Staying Safe with Halloween Driving Tips
Young Drivers of Canada would like to ensure everyone has a safe and enjoyable evening of Trick-or-Treating and is suggesting the following tips for drivers and.
1. Avoid following your Trick-or-Treaters in a vehicle. Many parents drive their children into a subdivision and follow them in a vehicle as they walk from house to house. In doing so, motorists can confuse kids who have the tendency to dart between cars as they go from house to house. Drivers will already be distracted as they try to keep an eye on their children and will not give full attention to the roads. Drivers are encouraged to park their vehicles and follow their children on foot.
2. Avoid smartphone distracted driving. You should not be using your phone while behind the wheel as it is against the law regardless of what day it is. Texting and cellphone-related collisions continue to rise despite increased fines and demerit points. To avoid any temptations, turn your phone off or place it in the truck. Out of sight means out of mind!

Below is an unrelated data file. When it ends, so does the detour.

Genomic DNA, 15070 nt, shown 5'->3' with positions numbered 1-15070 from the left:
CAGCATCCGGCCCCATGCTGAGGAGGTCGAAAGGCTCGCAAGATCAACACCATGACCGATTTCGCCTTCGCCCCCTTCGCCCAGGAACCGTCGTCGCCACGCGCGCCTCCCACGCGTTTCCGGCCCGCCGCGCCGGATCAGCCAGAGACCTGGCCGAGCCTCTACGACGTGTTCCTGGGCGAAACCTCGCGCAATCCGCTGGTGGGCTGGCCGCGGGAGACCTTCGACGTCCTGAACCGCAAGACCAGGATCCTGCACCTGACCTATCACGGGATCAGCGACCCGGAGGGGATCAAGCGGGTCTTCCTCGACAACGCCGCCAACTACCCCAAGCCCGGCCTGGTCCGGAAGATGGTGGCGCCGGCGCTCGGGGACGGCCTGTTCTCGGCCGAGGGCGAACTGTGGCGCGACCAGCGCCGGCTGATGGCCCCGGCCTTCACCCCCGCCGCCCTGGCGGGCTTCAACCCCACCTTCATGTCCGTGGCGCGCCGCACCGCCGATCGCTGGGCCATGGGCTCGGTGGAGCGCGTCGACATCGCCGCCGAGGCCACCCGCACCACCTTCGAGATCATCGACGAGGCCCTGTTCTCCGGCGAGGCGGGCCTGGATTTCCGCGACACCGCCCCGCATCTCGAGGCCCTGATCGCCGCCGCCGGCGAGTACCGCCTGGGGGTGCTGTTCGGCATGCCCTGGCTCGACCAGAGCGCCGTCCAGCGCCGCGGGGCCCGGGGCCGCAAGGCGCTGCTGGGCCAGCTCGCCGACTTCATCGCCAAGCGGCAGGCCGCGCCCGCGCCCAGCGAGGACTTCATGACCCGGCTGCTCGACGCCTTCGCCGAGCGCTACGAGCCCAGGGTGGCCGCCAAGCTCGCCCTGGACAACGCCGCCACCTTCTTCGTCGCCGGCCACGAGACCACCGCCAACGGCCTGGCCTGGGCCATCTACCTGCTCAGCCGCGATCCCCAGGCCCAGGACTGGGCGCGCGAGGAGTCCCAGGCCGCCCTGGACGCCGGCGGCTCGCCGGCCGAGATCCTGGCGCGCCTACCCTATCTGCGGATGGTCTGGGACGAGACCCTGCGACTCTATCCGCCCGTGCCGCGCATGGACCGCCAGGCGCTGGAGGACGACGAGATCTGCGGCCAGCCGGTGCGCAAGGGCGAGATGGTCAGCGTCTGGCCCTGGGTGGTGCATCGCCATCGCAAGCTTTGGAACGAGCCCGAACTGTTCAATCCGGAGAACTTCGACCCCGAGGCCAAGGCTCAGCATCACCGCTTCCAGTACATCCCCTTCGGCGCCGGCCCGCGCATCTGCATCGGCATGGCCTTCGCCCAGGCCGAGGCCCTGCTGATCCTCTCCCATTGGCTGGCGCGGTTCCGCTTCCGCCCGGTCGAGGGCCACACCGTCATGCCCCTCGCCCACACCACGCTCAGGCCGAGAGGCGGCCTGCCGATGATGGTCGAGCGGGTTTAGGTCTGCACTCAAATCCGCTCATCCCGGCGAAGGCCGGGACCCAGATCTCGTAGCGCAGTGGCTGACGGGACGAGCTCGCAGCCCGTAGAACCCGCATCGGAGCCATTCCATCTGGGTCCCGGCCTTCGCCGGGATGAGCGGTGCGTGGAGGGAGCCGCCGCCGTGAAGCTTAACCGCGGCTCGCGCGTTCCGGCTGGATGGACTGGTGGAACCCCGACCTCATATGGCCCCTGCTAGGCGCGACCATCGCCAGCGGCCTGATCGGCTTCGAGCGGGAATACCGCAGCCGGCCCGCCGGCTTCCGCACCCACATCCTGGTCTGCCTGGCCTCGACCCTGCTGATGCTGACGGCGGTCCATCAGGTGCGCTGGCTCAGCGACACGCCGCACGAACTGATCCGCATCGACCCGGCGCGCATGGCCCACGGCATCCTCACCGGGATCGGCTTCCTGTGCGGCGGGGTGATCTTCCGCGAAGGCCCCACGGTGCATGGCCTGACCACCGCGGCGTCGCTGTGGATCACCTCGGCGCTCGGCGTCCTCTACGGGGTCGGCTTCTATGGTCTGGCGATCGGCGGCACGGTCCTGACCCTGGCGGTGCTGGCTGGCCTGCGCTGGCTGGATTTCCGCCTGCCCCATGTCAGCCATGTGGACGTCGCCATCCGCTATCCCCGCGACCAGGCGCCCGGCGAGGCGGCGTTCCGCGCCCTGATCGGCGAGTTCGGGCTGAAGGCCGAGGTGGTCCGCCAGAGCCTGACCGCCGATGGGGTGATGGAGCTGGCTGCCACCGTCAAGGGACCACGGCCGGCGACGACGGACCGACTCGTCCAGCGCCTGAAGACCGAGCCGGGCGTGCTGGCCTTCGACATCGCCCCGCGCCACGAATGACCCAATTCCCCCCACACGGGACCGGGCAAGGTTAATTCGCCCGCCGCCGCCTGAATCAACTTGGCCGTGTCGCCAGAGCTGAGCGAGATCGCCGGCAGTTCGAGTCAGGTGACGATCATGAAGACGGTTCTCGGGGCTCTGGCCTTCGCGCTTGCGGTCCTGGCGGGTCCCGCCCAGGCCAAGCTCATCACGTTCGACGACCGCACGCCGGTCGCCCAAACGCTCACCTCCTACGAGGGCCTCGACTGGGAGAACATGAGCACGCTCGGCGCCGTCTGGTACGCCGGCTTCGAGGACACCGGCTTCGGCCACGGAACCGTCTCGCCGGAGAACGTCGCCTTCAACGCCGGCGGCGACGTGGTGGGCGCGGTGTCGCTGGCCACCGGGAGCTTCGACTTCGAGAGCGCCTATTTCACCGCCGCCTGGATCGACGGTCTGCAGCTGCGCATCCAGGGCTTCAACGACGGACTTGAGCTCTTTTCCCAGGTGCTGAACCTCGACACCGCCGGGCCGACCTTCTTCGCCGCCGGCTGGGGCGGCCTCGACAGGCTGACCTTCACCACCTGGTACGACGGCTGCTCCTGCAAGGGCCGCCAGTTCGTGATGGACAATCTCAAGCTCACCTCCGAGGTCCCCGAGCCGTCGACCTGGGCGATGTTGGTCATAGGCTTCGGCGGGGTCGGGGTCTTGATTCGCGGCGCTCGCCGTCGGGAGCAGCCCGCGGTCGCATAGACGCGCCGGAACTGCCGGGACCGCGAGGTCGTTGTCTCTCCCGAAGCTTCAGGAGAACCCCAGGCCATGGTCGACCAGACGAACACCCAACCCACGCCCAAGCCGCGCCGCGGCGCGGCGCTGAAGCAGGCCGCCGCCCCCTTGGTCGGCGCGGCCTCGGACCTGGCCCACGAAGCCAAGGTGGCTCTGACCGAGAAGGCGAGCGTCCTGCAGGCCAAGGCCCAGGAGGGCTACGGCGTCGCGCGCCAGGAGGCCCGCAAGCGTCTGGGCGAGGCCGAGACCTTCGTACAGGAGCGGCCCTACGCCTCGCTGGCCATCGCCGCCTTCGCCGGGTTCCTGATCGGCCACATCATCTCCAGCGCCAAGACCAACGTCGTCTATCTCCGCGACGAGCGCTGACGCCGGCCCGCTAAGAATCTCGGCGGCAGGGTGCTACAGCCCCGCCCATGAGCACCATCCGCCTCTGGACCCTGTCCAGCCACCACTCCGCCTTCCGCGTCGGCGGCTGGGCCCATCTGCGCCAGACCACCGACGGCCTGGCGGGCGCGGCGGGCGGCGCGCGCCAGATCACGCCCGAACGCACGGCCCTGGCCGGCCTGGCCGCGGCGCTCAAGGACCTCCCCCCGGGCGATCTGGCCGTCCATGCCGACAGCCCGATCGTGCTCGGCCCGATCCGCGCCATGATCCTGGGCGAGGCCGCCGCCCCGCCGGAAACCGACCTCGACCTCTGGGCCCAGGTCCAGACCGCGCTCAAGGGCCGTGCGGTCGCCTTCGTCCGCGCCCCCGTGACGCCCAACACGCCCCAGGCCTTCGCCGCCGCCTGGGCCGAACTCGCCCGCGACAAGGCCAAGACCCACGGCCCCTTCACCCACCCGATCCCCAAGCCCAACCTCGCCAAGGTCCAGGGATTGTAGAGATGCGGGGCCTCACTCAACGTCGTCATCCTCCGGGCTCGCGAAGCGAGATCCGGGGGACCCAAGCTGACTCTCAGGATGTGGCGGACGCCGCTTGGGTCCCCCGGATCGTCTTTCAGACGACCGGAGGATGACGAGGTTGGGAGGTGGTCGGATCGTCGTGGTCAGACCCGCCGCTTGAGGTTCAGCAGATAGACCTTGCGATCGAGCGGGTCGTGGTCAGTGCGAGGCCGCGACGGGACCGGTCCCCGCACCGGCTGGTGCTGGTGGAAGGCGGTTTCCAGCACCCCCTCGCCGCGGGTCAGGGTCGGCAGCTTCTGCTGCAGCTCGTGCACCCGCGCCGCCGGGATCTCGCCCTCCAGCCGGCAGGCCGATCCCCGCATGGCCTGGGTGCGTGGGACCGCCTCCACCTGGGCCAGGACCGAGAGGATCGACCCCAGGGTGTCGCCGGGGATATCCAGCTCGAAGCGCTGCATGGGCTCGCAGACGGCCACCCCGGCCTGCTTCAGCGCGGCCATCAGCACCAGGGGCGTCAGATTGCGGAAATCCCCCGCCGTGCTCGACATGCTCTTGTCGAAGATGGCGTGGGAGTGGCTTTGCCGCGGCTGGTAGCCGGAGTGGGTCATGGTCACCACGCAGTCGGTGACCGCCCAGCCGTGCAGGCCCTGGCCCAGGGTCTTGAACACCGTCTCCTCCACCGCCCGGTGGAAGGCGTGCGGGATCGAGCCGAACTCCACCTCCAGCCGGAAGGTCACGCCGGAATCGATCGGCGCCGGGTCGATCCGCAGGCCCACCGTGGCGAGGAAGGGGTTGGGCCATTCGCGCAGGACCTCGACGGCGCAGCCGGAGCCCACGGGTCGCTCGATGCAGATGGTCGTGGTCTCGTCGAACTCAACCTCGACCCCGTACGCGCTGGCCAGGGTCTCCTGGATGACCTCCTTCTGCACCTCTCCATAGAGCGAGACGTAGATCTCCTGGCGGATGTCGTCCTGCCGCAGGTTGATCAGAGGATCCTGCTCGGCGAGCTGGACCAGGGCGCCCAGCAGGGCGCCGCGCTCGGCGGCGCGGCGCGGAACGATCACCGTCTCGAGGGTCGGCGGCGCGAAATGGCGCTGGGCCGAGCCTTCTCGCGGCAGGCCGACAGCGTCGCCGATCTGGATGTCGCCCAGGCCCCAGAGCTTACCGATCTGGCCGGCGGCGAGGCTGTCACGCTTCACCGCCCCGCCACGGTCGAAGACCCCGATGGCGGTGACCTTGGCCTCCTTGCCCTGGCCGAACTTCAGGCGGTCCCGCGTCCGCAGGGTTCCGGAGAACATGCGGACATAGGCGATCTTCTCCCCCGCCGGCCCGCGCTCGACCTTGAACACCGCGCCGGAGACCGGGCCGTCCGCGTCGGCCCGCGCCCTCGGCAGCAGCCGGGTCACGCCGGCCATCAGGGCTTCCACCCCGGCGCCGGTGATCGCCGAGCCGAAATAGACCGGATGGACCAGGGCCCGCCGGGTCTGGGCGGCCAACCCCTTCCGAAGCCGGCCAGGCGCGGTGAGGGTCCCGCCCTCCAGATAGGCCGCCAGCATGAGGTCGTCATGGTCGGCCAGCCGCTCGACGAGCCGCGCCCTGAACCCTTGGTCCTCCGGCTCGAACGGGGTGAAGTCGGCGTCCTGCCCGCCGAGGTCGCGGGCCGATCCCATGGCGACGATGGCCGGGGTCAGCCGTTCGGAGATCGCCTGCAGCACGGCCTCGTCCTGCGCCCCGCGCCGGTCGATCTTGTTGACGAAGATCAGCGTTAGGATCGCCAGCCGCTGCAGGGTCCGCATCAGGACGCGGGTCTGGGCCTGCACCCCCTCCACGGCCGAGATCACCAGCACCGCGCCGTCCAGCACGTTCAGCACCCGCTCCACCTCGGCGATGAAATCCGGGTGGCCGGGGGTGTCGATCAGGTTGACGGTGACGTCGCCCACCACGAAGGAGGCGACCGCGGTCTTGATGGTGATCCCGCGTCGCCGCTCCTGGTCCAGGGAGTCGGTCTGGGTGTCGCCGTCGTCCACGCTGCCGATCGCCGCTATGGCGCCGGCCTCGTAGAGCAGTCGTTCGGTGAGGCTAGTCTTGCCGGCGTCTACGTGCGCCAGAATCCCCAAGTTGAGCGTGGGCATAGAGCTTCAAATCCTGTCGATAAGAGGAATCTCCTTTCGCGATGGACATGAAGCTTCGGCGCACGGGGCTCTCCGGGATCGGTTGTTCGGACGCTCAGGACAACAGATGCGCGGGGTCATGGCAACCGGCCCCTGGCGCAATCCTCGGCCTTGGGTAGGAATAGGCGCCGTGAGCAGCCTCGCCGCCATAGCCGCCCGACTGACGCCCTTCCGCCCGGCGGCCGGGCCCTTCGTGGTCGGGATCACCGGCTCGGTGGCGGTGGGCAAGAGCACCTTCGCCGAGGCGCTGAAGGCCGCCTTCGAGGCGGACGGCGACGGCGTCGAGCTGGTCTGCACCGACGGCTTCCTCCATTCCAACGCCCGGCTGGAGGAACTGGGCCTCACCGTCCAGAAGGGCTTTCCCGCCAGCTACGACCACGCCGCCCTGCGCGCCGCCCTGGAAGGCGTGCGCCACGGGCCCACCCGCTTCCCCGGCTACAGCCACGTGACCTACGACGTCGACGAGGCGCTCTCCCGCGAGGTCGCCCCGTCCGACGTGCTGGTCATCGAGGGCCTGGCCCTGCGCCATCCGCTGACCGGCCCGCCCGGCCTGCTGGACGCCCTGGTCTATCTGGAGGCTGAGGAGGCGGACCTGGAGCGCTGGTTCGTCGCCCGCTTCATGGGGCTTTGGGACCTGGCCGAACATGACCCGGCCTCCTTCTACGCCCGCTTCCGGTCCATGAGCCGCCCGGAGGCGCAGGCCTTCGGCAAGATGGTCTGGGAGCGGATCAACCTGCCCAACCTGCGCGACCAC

3. Watch out for increased pedestrian traffic at intersections and on the side of the road. More children on the streets will mean less room to accommodate everyone. Kids tend to walk along the street curbs. On Halloween, most kids forget the rules of the street and cut across the road to get to the house with the best candy! Drivers need to scan the road as they drive and be prepared to stop at a moment’s notice.
4. Avoid excessive speed. Drive below the posted speed limit in residential areas during the trick-or-treating hours. Driving at a slow speed will provide more time to break if a child happens to run out on the road.
5. Do not pass any vehicles. A driver may be stopped to allow children to pass or to let off passengers. Drivers are encouraged to pull off the road and turn on their hazard lights to alert other motorists.
Halloween Driving Tips and Safety Reminders
In addition to tips for drivers, parents are encouraged to remind their children never to get into a vehicle of a stranger. Costumes should be reflective so that drivers can see the ghosts and goblins. All Trick-or-Treaters should carry a flashlight to ensure that they can see where they are going. Halloween is a night where children may forget their safety rules. Treat-or-Treaters are encouraged to travel in groups and look out for each other or with adult supervision. Young Drivers of Canada would like to wish everyone a Safe and Ghoulish Halloween!